Younger association leaders have their own thoughts on the challenges of stepping into an executive role, including resistance from older association members, board members and staff who doubt “that youngster” has what it takes to run the show. If the new, young executive is also female, and the membership is largely male, that pushback can intensify.

Three young executives, two women and one man, who ranged in age from 29 to 33 when they assumed their positions, told Associations Now in a 2017 article how they met those challenges. We won’t go into their stories here – you can read them on the magazine’s website – but here are a few key takeaways.

Listening and learning. Early in their tenure, they sat down and listened to as many stakeholders as they could: officers, directors, staff, sponsors and members – including the doubting Thomases and Theresas who had concerns about their leadership. They took notes, listened between the lines, and factored all that input into their action plans.

Showing them the numbers. After a few months or a year, they had quantifiable evidence to share with Tom, Terri et al. – increased membership numbers, increased event attendance, increased engagement on social media, increased website traffic and, above all, increased revenue. One of them had the opportunity to sit down with a retired member who had expressed doubts about her leadership at the beginning, and show him the growth the association had experienced since she came aboard.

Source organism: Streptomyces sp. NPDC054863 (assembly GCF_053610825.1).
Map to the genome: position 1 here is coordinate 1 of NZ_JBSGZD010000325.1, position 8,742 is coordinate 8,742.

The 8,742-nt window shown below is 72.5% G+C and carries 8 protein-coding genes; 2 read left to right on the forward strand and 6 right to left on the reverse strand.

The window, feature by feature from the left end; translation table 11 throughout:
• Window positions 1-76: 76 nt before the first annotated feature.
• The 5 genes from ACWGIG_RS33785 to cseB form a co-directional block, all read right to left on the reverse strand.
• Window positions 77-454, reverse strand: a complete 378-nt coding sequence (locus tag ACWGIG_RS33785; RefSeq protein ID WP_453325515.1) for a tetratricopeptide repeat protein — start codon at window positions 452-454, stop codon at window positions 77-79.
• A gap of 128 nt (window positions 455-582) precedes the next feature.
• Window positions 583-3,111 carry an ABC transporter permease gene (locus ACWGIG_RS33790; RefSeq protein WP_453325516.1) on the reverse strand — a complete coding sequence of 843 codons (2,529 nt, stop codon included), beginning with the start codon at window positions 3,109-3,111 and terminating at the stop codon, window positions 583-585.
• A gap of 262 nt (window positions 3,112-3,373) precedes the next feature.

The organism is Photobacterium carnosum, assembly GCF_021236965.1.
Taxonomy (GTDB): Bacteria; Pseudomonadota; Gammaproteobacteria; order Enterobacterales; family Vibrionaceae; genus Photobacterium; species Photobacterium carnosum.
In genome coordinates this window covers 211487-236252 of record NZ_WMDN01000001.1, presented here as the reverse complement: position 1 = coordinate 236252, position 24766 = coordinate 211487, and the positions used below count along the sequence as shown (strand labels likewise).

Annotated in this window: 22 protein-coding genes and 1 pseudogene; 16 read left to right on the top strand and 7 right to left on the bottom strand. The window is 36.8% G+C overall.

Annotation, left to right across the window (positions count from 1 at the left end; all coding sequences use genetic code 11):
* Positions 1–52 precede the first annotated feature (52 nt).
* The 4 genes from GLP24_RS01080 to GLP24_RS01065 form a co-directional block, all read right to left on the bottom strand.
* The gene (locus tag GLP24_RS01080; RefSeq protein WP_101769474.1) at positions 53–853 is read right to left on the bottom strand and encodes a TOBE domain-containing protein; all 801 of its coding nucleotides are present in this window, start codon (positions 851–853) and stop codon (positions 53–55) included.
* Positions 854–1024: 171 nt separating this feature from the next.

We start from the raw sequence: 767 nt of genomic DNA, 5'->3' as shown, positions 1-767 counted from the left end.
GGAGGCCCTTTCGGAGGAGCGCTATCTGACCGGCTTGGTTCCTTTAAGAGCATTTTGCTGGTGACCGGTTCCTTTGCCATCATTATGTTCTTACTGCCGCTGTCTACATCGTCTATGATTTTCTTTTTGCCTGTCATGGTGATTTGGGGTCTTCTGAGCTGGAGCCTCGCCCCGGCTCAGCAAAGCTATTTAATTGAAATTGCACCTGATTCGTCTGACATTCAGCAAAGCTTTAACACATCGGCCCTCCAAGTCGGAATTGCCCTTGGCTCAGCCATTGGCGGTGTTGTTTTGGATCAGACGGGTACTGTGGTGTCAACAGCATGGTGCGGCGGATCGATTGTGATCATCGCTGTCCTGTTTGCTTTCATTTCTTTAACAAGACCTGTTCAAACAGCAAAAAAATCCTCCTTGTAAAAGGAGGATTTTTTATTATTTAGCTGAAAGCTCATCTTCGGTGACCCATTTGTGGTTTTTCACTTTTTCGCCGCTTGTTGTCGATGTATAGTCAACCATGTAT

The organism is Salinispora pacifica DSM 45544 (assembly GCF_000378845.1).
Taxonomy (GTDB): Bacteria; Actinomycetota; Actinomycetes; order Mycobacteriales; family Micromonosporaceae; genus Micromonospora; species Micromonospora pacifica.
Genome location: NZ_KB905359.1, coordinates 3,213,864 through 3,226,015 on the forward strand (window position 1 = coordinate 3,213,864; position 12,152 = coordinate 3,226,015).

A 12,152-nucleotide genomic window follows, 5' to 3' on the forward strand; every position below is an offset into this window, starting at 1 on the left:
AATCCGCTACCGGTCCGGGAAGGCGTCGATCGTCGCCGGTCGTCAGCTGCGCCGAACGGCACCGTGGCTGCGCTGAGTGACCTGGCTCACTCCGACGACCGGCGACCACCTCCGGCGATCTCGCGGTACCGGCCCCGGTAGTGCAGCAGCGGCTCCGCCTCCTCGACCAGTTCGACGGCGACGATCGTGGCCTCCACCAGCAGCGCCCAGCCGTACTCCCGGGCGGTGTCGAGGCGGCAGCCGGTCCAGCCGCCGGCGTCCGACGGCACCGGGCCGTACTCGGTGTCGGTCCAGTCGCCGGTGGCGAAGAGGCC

“I said, ‘I understand that my leadership may be a little bit jarring for you, but realize that not only are we maintaining member services, but we’re growing them,’” she told Associations Now.

Thinking young. News flash: Not only are association executives getting older; so is the membership. Next-gen executives are using their perspective as young adults to identify what their fellow millennials and Gen Z’ers want from a professional association, develop those benefits, and reach out to prospective young members where they live.

ADG’s association management staff ranges in age from under 40 to over 60, and we have 25 years of experience assisting associations in transitioning to new leadership. If your organization needs guidance in planning for the next generation of leadership, give us a call. We’ve been there.